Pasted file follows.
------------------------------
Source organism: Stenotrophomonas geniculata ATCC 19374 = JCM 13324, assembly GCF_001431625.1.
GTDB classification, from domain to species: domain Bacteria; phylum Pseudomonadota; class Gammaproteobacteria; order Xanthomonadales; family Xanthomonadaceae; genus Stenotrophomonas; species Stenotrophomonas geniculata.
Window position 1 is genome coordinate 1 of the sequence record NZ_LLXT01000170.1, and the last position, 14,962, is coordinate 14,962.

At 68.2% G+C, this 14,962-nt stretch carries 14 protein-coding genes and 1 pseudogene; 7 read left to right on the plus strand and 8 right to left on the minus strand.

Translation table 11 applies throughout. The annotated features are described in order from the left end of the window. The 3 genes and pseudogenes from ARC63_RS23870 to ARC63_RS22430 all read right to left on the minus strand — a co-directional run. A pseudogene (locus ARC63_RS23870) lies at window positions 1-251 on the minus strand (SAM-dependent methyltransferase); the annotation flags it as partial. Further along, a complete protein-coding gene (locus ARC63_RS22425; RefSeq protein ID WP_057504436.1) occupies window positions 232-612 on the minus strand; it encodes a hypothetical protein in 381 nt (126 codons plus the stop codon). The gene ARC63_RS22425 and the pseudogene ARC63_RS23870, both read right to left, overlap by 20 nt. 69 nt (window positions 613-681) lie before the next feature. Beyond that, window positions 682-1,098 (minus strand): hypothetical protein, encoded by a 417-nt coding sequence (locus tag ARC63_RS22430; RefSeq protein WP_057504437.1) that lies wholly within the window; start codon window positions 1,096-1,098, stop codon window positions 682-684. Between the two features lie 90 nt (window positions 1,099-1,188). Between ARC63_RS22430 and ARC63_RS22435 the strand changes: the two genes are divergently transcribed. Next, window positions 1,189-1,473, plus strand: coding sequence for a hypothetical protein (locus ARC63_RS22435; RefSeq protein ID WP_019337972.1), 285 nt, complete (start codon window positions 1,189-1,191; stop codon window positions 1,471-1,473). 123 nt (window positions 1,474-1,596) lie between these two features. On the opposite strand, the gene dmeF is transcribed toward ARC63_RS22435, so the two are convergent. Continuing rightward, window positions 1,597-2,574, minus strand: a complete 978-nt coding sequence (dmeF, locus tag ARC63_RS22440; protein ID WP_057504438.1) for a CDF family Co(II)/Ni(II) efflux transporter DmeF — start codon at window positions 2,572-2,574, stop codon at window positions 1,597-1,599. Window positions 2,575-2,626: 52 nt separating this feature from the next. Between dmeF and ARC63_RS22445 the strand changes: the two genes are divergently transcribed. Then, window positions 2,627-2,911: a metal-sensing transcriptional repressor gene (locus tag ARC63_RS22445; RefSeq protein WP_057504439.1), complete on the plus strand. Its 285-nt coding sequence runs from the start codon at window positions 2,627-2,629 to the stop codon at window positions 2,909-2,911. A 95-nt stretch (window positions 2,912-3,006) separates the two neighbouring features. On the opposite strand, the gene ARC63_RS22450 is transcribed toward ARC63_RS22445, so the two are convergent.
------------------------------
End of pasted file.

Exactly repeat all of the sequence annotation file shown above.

Source organism: Stenotrophomonas geniculata ATCC 19374 = JCM 13324, assembly GCF_001431625.1.
GTDB classification, from domain to species: domain Bacteria; phylum Pseudomonadota; class Gammaproteobacteria; order Xanthomonadales; family Xanthomonadaceae; genus Stenotrophomonas; species Stenotrophomonas geniculata.
Window position 1 is genome coordinate 1 of the sequence record NZ_LLXT01000170.1, and the last position, 14,962, is coordinate 14,962.

At 68.2% G+C, this 14,962-nt stretch carries 14 protein-coding genes and 1 pseudogene; 7 read left to right on the plus strand and 8 right to left on the minus strand.

Translation table 11 applies throughout. The annotated features are described in order from the left end of the window. The 3 genes and pseudogenes from ARC63_RS23870 to ARC63_RS22430 all read right to left on the minus strand — a co-directional run. A pseudogene (locus ARC63_RS23870) lies at window positions 1-251 on the minus strand (SAM-dependent methyltransferase); the annotation flags it as partial. Further along, a complete protein-coding gene (locus ARC63_RS22425; RefSeq protein ID WP_057504436.1) occupies window positions 232-612 on the minus strand; it encodes a hypothetical protein in 381 nt (126 codons plus the stop codon). The gene ARC63_RS22425 and the pseudogene ARC63_RS23870, both read right to left, overlap by 20 nt. 69 nt (window positions 613-681) lie before the next feature. Beyond that, window positions 682-1,098 (minus strand): hypothetical protein, encoded by a 417-nt coding sequence (locus tag ARC63_RS22430; RefSeq protein WP_057504437.1) that lies wholly within the window; start codon window positions 1,096-1,098, stop codon window positions 682-684. Between the two features lie 90 nt (window positions 1,099-1,188). Between ARC63_RS22430 and ARC63_RS22435 the strand changes: the two genes are divergently transcribed. Next, window positions 1,189-1,473, plus strand: coding sequence for a hypothetical protein (locus ARC63_RS22435; RefSeq protein ID WP_019337972.1), 285 nt, complete (start codon window positions 1,189-1,191; stop codon window positions 1,471-1,473). 123 nt (window positions 1,474-1,596) lie between these two features. On the opposite strand, the gene dmeF is transcribed toward ARC63_RS22435, so the two are convergent. Continuing rightward, window positions 1,597-2,574, minus strand: a complete 978-nt coding sequence (dmeF, locus tag ARC63_RS22440; protein ID WP_057504438.1) for a CDF family Co(II)/Ni(II) efflux transporter DmeF — start codon at window positions 2,572-2,574, stop codon at window positions 1,597-1,599. Window positions 2,575-2,626: 52 nt separating this feature from the next. Between dmeF and ARC63_RS22445 the strand changes: the two genes are divergently transcribed. Then, window positions 2,627-2,911: a metal-sensing transcriptional repressor gene (locus tag ARC63_RS22445; RefSeq protein WP_057504439.1), complete on the plus strand. Its 285-nt coding sequence runs from the start codon at window positions 2,627-2,629 to the stop codon at window positions 2,909-2,911. A 95-nt stretch (window positions 2,912-3,006) separates the two neighbouring features. On the opposite strand, the gene ARC63_RS22450 is transcribed toward ARC63_RS22445, so the two are convergent.